When Isaac Ingle saw the ruins of the ancient city of Pergamum, Turkey, in 2015, he was shocked to find that the church planted by the Apostle Paul had long since been abandoned with the rest of the city.
Until then, Ingle had never traveled outside of his home country of India. That year he decided to attend the Eurasia Regional Conference in Antalya, Turkey, so he could experience worship and fellowship with Nazarenes from across Eurasia.
During the conference, Ingle joined a group of Nazarenes visiting Pergamum.
“I was expecting it to be a big sanctuary,” Ingle said. “But when I reached there, all I could see was only some remains, just a few half-destroyed pillars standing. I saw where Paul used to stand and preach, and I saw where the congregation used to sit and listen to Paul’s preaching.”
Rather than a thriving, vibrant church, Ingle found only dust, the overgrowth of grass and vines, and the whistling of wind through the collapsed buildings.
“The situation of Pergamum impacted my mind severely,” Ingle said. “After seeing this, a thought came into mind — in the surrounding places where I live, there are several places where the Church of the Nazarene had started churches, but today, due to migration of the people to cities, the churches are not operational.”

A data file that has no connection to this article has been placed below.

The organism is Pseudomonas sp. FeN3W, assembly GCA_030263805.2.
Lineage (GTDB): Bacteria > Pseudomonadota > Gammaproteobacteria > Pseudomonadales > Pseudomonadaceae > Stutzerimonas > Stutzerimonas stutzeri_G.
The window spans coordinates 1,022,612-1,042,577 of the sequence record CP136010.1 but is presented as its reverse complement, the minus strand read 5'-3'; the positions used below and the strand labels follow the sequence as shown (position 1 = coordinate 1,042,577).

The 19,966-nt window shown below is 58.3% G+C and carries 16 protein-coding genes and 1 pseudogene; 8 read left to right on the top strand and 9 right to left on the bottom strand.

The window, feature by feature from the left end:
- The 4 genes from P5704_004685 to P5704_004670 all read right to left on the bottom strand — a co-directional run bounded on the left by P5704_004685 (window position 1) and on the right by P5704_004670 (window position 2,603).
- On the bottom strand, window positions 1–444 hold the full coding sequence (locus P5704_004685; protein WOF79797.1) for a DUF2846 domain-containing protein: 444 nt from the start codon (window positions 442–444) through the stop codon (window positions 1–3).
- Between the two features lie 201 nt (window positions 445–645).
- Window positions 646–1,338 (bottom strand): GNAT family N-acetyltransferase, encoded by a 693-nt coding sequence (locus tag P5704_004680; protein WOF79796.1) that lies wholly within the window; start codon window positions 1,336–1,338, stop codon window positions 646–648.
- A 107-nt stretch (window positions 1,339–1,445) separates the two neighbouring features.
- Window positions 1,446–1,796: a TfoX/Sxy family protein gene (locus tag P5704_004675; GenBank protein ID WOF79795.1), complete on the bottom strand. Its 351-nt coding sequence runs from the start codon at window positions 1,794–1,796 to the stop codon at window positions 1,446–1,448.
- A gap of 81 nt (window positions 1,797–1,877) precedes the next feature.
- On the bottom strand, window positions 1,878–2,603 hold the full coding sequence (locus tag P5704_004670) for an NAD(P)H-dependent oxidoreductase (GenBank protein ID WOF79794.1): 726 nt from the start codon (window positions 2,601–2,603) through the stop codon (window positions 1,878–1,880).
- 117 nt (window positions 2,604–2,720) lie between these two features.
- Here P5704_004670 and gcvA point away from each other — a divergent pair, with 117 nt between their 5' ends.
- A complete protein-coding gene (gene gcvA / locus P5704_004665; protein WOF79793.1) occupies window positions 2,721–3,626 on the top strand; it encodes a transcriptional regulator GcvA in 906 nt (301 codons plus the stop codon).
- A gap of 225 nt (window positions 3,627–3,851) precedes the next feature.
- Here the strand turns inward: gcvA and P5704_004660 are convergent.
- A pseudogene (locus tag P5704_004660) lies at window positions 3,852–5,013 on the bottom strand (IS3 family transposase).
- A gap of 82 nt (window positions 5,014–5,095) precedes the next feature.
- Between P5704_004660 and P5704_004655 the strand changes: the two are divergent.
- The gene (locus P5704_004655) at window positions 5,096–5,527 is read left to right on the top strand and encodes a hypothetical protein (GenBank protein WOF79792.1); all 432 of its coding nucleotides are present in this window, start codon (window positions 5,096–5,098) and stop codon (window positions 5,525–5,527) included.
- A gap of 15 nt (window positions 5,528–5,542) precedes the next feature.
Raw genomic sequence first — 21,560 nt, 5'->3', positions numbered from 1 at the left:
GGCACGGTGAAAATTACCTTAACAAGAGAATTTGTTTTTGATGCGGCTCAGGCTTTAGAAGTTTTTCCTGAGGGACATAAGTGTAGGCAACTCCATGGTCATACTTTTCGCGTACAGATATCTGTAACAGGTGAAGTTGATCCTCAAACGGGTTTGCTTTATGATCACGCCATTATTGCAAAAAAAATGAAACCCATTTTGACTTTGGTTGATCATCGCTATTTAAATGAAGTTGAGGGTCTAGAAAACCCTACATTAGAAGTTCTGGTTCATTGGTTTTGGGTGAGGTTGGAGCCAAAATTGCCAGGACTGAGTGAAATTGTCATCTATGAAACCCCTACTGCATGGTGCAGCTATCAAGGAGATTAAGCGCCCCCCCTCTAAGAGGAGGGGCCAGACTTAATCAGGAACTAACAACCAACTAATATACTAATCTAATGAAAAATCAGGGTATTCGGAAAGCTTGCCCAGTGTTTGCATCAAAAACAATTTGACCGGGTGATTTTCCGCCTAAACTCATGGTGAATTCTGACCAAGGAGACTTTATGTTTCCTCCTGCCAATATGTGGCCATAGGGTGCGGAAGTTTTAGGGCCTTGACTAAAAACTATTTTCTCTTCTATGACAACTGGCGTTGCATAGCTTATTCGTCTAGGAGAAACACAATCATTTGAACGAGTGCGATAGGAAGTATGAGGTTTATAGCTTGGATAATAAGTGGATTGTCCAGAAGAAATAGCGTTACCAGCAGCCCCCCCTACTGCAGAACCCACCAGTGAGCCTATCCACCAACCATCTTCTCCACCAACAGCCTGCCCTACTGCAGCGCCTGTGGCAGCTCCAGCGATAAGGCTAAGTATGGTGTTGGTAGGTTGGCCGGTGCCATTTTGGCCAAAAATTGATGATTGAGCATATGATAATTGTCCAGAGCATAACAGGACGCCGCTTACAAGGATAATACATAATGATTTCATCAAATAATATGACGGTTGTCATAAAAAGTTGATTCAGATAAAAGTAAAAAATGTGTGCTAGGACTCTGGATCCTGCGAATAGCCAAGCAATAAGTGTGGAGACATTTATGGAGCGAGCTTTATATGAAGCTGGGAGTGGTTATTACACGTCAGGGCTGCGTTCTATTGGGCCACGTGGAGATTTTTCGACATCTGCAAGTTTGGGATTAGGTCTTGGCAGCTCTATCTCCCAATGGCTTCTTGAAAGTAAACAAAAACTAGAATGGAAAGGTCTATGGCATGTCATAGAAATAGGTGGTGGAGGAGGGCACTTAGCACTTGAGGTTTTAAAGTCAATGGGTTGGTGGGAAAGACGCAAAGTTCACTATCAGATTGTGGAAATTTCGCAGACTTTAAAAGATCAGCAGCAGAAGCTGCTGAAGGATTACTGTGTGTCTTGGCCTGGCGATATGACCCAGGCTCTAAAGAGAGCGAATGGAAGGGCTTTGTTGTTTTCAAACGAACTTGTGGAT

Ingle was deeply shaken by the parallel.
“I became restless,” Ingle said. “I had just retired from my job, and prior to my job, I had done two years of Bible training. But I hadn’t used my training for ministry. My pastor and district superintendent, Rajiv Yangad, had been constantly mentoring me for ministry, and I was working toward my district license. I made a commitment to the Lord that I will give the rest of my life for full-time ministry.”
Ingle felt the Lord was calling him to Yeota, a place where his father had served for several years. He talked with Yangad about the possibility to minister in the same place, and Yangad agreed.
Ingle has started going to Yeota every Sunday even though there aren’t Christian members present. Despite this, he has been able to start a worship group and build relationships with people.
“I am sure that there will be a harvest once again in Yeota,” Ingle said.